The study of human and social psychology can shed light on the characteristics of both individuals and group dynamics which can be very useful in better understanding how multidisciplinary teams work. Clark (1993) suggests that placing people together coming from different disciplines, it is not a guarantee for the emergence of shared understanding. The nature of conflicts can often be experienced by members of the group in a personal and quite idiosyncratic manner, often differently experienced depending on particular professionals involved and/or the nature of the issue to be addressed. Whilst general conflict is recognised as a potential universal barrier, it is more the quality of the experienced conflict that can determine (or not) successful collaboration. Indeed research suggests that a level of healthy conflict is necessary in keeping MDTs alive. It is also considered a key element in the process towards positive change and subsequently growth and rejuvenation (Berg-Cross, 2000; Brown, 2000). This paper aims to clarify these barriers by reflecting on the author’s personal experiences in working with a number of multidisciplinary teams where location, time, resources, communication, level of expertise can all give rise to multiple interpretations of key definitions and can shape a number of potential idiosyncratic barriers whilst trying to achieve a desired positive common outcome.

Method [TOP]

Reflections were collated and formulated by the author through reflective personal notes/diary from attendance to a number of professional review meetings involving various professionals from Education, Health and Social Services from over 15 Local Authorities in UK and associated CAMHS services. In addition, reflective notes were collated through working experiences from in-house services through bi-monthly multidisciplinary meetings over a period of over twenty-four months which included professionals from psychology, speech and language therapists, occupational therapists, lead teachers, specialist behavioural nurses, psychiatrists and social workers. A qualitative thematic analysis of this data and reflections was carried out in order to identify relevant factors characteristic of MDT work. These factors were then clustered under main themes. These are discussed in the next sections.

Results [TOP]

Identified Risk Factors: Inhibitors, Conflicts and Boundaries [TOP]

Conflicts can take place between individuals, between the individual and the team and also between teams. Multidisciplinary work and approaches are fertile areas for these types of conflict to emerge (Reid, Stewart, & Thorne, 2004). Pirrie et al. (1998) in their work on multidisciplinary learning within health care teams on their first year course suggest that specific professional groups were expressing concerns related to a lack of opportunities to consolidate their professional identity within their own discipline. Issues of professional boundaries can stem when a number of professionals from different disciplines come together; boundaries that are both usually defiantly protected and yet in need to be permeable and flexible for a multidisciplinary team work to be successful. It is not unusual for different practitioners within the same discipline to significantly differ in their approaches and treatment plans (Reid et al., 2004).

In addition, practitioners are charged with integrating advice from different disciplines, but often have their own philosophies and opinions which have stemmed from a wide range of experiences that undoubtedly will, at some point, affect their decision making process and subsequent practices. A barrier that emerged from the analysis and not to be underestimated is the complexity of the context and ‘organisms’ of which the client is part of, namely his/her family and extended family members, carers/guardians and larger organisations such as those who are responsible for funding the placements and provide support. Often un-clarity of who is doing what, or who is responsible for what, or perceived to be responsible for, can cause significant amount of conflict and even resentment; resentment for not reaching timely results or resentment towards the system. These risk factors are discussed in more details in the next section, with a discussion and reflection on the following themes: 1) communication barriers, 2) resources, 3) size and 4) ambiguity and interdependence.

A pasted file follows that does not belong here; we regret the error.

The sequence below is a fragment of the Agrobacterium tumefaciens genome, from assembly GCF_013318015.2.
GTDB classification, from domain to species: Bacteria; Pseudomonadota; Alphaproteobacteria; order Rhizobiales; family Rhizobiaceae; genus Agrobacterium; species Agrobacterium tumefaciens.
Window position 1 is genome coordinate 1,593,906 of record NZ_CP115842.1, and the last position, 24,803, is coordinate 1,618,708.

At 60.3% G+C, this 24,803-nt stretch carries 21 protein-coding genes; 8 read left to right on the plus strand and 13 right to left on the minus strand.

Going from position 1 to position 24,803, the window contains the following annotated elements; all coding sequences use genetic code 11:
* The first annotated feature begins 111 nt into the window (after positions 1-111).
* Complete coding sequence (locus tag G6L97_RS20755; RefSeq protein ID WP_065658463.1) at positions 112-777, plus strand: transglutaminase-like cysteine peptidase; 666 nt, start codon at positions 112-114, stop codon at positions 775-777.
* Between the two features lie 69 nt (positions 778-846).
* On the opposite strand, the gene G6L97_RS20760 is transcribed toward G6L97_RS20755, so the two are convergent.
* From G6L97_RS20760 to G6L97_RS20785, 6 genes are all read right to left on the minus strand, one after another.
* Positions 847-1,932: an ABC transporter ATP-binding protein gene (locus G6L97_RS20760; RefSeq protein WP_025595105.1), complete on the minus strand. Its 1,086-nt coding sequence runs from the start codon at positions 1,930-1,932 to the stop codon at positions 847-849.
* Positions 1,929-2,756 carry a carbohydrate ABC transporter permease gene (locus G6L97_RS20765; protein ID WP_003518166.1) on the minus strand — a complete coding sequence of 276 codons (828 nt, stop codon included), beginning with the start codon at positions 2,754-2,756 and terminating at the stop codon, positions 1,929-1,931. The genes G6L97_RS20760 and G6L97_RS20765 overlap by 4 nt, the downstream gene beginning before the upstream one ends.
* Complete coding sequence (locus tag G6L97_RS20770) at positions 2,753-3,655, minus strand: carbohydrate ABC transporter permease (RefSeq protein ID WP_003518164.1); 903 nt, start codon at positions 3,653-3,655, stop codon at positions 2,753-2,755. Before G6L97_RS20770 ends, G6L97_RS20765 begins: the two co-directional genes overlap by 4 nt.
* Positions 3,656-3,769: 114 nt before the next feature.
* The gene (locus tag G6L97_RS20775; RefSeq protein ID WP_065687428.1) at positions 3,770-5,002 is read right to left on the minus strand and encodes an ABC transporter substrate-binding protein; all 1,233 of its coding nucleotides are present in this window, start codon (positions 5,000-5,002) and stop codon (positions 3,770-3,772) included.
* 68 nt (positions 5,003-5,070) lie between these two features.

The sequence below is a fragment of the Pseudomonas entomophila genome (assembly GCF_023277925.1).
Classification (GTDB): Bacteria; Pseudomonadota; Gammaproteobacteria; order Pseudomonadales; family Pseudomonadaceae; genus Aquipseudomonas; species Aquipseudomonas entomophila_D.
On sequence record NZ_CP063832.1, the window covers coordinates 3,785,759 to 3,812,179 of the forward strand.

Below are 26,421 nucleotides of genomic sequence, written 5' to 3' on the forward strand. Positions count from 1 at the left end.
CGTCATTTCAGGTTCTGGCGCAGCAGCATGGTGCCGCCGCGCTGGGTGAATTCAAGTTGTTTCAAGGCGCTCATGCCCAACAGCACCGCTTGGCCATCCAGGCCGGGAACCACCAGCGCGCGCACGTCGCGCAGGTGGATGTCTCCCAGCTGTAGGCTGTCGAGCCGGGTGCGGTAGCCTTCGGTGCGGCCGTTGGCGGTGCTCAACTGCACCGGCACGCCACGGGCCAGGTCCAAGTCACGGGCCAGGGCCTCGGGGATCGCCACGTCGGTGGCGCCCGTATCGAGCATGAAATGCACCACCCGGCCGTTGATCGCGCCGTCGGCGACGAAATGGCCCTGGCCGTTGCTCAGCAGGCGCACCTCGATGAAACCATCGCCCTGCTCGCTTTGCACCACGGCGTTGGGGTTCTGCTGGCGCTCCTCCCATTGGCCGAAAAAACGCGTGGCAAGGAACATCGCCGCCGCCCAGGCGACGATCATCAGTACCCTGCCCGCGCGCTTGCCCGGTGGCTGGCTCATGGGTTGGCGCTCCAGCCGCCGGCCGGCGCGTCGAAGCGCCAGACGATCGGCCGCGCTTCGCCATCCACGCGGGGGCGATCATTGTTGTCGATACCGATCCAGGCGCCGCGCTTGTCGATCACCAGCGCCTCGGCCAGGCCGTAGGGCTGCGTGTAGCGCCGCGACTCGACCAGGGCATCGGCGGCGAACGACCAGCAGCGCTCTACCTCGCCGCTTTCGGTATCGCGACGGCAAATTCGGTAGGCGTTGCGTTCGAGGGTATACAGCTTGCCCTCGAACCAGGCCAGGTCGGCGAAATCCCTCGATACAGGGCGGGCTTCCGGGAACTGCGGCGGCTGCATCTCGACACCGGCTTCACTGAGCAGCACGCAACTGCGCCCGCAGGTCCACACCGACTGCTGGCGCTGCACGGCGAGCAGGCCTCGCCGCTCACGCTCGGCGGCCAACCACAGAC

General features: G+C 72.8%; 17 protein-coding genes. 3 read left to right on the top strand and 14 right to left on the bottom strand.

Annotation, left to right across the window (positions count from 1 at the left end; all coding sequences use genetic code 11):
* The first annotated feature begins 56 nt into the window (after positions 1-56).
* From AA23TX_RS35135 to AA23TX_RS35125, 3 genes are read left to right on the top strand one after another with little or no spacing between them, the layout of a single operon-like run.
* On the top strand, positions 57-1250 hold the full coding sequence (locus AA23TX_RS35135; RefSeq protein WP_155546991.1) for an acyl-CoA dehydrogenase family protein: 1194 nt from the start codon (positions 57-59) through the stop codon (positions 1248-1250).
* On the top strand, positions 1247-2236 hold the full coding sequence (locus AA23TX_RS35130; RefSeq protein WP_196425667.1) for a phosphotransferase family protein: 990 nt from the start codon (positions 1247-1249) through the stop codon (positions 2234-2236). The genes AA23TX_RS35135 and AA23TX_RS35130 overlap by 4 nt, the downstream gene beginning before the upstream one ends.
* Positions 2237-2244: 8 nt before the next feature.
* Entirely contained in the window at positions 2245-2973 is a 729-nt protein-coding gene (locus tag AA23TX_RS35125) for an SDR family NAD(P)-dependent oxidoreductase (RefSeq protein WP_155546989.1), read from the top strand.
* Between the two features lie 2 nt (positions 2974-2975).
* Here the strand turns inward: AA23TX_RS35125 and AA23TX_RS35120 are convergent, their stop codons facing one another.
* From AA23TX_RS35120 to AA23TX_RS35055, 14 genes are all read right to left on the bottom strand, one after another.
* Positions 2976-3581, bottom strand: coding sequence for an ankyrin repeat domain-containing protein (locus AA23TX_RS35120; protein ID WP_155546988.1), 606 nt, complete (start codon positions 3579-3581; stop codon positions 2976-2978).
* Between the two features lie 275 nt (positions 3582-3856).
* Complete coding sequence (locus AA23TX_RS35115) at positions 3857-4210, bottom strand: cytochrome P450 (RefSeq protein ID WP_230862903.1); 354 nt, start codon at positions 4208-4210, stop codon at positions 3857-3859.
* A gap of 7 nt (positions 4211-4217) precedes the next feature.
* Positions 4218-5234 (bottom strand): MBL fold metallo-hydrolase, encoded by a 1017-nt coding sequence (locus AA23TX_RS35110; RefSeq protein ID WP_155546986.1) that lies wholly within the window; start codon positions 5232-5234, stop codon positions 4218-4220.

Communication Barriers: What and How We Communicate [TOP]

This risk factor has been identified as significantly compounding to the sense of conflict, and tension that is often characteristic of multidisciplinary teams. It can stem from a variety of sources including personal and professional differences, differences in knowledge base and very much isolated to each discipline, either sporadic team meetings or meetings where not all professionals are actively and openly participating in constructive discussions, analysis and reflections.

Communication barriers can stem from a lack of shared and clear aim and where personal goals in promoting each professional discipline and individual perspectives become the priority. Rather than focusing on the person/client centeredness and related needs, the focus can at times quickly shift to the individual professional perspectives. Often a common feature of experts is their confidence in their opinion/approach stemmed from a longstanding working/practice experience, training and knowledge (Reid et al., 2004). This confidence can often leave little space for the acceptance of others' opinions and more generally for constructive conflict resolutions. Interestingly though, whilst cohesion can lead to better productivity, satisfaction and decision making, it is also suggested that within multidisciplinary sport group dynamics, conflict conditions do not necessarily equate to under-performing (Lenk, 1969). Therefore rather than cohesion, we can talk of homogeneity and heterogeneity. Both will be explored further as part of key success factors.